Here we are, two full weeks into June and we’re still getting a few late spring migrants at Montrose. Historically, Semipalmated Sandpipers are one of the last northbound migrants we see. This one was dancing with its shadow at Montrose Beach on June 17. In just a couple weeks the first southbound shorebirds will start appearing. There almost isn’t a time when migration isn’t happening.
Migration is still going on, although at a reduced rate. Just two weeks ago Montrose was overrun with warblers and other migrant passerines. Today I had only two obvious warbler migrants. This shows how fast spring migration winds down. Birds are in a hurry to get to their breeding grounds and they don’t linger long. Bonafide migrants I had at Montrose on June 4
It’s hard to believe that in just a few weeks the first southbound migrants will start appearing at Montrose. Link to my eBird checklist for the morning below.
June 4, 2021
Shorebird activity is picking up. On August 19 I had a Willet, Red Knot, 6 Semipalmated Plovers, about 30 Semipalmated Sandpipers, and a Sanderling. The pool on the public beach we call the fluddle has been a hot spot and that’s where most of these shorebirds were. A Whimbrel was seen by others. Link to my eBird checklist for August 19 below.
August 19, 2020
It was so cold at Montrose this morning, October 13, Lake Michigan was steaming. This is a common sight in winter but rare at this time of the year, caused by a large difference in temperature between the water and air (about 30 degrees today early in the morning). Birding was productive, with lots of expected mid fall migrants like Ruby-crowned and Golden-crowned Kinglets, Yellow-rumped Warblers, and Hermit Thrushes, plus a few late warblers and other passerines. Many insect-eating passerines were feeding on the ground or close to it because of the cold. I ended up with 56 species in about 4 hours. Best birds were Semipalmated Sandpiper, Merlin, Yellow-billed Cuckoo, Eastern Wood-Pewee, and Nelson’s Sparrow. Link to my eBird checklist for the day below.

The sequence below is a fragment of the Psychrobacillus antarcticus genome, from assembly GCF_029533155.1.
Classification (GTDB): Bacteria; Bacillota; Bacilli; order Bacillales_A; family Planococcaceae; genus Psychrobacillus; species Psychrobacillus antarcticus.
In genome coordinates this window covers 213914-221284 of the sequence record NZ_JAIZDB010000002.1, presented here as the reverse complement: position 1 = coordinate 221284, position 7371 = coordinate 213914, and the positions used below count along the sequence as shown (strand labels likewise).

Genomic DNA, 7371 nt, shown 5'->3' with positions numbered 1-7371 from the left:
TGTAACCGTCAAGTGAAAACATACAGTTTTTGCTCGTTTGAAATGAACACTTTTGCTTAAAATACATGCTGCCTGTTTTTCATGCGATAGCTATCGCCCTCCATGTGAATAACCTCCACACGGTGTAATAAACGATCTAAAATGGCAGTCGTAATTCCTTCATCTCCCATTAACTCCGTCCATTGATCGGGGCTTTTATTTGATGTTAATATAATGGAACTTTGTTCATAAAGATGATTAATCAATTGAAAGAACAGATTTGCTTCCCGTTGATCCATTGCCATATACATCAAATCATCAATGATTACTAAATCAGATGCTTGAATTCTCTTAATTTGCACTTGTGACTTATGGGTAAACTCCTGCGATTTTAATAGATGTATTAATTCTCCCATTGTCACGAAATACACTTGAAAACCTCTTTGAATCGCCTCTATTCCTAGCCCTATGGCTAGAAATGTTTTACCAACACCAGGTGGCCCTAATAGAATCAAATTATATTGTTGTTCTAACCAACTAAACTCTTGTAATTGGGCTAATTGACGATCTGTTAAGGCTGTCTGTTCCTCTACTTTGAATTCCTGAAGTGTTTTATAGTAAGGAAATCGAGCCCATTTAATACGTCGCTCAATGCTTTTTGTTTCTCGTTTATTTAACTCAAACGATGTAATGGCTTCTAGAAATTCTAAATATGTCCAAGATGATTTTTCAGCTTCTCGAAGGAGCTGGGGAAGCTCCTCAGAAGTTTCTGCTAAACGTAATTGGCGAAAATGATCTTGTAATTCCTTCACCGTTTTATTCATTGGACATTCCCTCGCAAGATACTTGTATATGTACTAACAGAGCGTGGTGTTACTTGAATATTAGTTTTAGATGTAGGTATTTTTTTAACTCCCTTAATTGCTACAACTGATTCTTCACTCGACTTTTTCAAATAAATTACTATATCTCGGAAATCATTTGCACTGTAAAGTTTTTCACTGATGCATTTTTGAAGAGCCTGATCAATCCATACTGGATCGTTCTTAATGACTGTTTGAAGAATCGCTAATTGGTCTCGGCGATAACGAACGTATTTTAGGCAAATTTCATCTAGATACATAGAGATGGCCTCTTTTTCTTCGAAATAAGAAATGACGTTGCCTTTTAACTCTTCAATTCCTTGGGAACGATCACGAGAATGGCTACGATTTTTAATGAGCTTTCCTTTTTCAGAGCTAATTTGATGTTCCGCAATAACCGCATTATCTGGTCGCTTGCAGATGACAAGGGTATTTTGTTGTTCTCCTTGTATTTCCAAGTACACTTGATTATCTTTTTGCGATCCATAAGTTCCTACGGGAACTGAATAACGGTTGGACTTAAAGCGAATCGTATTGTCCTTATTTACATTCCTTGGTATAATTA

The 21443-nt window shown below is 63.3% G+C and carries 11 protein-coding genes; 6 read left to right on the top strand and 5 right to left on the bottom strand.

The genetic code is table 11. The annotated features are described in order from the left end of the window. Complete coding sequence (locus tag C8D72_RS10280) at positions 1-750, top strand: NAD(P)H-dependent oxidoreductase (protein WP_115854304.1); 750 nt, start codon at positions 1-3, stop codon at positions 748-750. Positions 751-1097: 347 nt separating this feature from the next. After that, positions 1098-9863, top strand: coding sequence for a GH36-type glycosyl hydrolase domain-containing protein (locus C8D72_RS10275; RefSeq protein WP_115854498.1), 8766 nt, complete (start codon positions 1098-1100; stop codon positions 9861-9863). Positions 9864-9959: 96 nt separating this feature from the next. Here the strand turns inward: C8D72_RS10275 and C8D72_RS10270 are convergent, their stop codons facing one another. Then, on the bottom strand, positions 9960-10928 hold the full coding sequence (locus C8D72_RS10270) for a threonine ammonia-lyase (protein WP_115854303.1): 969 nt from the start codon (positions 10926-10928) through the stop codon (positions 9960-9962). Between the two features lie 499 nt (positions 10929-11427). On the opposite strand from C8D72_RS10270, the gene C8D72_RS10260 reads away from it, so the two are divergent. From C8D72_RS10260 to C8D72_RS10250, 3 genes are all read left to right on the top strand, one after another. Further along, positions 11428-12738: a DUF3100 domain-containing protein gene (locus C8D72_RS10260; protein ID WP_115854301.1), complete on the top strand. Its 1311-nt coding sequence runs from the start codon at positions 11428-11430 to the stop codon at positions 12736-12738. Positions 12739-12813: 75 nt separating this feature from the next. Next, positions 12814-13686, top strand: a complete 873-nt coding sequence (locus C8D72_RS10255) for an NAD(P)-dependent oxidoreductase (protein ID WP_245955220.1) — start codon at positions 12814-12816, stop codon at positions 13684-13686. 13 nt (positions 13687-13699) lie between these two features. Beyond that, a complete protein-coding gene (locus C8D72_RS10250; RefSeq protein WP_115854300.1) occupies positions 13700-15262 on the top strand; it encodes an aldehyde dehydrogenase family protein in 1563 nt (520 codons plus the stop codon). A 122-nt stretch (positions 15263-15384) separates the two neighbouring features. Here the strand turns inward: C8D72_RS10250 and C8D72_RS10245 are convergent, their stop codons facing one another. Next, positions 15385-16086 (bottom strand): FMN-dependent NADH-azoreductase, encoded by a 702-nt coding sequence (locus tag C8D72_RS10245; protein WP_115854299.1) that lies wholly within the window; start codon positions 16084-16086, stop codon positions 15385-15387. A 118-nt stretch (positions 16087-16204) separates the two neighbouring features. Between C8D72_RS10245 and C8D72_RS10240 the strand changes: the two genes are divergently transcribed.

We’re in the gray area for shorebird migration. The first southbound shorebirds should start appearing any day now (Least Sandpipers and Lesser Yellowlegs) if they haven’t appeared already, but a few shorebirds could still be moving north. This morning, June 24, I saw a Semipalmated Sandpiper at Montrose Beach. I tend to think this bird is a very late northbound migrant as opposed to a very early southbound migrant. We see Semi Sans regularly at Montrose well into June; I think this bird is at the tail end of that trend.
I had a nice collection of shorebirds at Montrose Beach this afternoon, June 1, including 3 White-rumped Sandpipers, 4 Semipalmated Sandpipers, a Dunlin, and 2 Semipalmated Plovers. All of these birds were in the fluddle, just west of the beach house.
Just because it’s June doesn’t mean migration has stopped.